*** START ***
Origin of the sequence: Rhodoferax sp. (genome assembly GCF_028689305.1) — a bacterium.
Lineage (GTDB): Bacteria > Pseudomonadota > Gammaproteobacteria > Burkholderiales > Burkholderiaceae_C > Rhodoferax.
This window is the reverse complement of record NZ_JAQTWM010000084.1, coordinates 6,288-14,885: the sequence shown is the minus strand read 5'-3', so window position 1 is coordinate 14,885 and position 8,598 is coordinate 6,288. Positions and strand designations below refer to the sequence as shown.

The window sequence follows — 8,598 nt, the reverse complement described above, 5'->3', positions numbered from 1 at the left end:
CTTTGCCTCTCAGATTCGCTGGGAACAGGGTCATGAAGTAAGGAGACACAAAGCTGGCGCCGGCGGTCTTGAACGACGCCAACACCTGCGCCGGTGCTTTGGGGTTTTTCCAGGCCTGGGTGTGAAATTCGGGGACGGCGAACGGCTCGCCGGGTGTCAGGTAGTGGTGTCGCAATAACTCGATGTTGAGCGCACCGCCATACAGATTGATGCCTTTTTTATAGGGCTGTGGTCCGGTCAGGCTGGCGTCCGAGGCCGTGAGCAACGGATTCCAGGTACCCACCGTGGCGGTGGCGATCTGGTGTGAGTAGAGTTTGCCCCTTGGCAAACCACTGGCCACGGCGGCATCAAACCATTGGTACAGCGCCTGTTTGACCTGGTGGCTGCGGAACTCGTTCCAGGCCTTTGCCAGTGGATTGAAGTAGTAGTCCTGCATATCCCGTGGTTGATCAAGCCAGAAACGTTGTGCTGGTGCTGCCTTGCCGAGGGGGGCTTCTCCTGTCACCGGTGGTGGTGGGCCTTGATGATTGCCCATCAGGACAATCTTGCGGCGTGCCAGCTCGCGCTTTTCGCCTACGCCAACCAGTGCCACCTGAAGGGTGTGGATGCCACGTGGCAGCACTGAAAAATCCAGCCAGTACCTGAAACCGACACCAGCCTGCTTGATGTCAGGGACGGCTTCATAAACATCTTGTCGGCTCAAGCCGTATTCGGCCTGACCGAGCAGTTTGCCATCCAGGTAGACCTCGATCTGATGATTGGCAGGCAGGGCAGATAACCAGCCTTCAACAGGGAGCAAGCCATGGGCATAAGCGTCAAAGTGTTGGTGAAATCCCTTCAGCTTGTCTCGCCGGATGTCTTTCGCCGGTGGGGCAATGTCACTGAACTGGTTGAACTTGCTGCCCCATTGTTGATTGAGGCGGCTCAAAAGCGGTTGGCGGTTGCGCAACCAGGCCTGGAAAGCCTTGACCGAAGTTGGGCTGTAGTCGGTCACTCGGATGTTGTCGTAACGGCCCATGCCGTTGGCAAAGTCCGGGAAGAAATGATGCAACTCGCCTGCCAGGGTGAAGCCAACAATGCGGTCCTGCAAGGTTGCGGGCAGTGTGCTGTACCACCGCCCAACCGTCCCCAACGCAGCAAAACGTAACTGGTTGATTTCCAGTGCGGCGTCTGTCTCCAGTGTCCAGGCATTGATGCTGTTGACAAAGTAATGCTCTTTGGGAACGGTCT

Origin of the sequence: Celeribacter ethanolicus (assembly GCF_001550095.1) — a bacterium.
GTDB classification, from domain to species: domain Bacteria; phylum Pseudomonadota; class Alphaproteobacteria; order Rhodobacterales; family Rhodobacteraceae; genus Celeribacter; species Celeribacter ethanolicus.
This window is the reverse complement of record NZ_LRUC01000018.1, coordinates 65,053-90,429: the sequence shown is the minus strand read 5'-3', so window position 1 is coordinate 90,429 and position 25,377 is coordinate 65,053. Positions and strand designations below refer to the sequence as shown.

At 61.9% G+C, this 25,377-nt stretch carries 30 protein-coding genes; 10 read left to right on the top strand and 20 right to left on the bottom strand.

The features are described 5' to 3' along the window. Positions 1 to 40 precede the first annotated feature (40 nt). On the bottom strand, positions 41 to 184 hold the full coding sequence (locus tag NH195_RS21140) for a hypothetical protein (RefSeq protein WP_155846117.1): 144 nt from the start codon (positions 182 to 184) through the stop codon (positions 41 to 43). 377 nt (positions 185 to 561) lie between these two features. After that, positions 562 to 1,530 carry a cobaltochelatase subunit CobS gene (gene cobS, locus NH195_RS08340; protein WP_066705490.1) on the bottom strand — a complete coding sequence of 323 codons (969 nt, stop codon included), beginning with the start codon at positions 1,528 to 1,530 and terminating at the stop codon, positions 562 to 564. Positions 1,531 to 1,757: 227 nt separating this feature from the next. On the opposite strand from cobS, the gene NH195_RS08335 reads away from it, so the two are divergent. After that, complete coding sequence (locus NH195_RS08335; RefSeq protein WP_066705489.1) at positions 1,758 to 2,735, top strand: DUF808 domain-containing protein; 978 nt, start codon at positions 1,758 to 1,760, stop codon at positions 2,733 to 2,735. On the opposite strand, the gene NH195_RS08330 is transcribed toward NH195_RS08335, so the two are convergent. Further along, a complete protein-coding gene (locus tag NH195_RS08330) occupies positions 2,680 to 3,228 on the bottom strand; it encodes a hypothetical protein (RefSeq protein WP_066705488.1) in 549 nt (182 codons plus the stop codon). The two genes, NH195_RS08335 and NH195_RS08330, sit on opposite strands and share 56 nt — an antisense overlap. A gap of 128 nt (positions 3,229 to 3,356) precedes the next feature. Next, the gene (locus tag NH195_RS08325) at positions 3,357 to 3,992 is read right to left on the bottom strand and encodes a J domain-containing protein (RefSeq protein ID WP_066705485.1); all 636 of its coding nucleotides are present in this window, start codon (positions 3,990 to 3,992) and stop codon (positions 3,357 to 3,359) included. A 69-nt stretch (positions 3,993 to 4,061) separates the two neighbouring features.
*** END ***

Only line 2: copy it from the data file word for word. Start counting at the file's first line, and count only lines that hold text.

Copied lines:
Lineage (GTDB): Bacteria > Pseudomonadota > Gammaproteobacteria > Burkholderiales > Burkholderiaceae_C > Rhodoferax.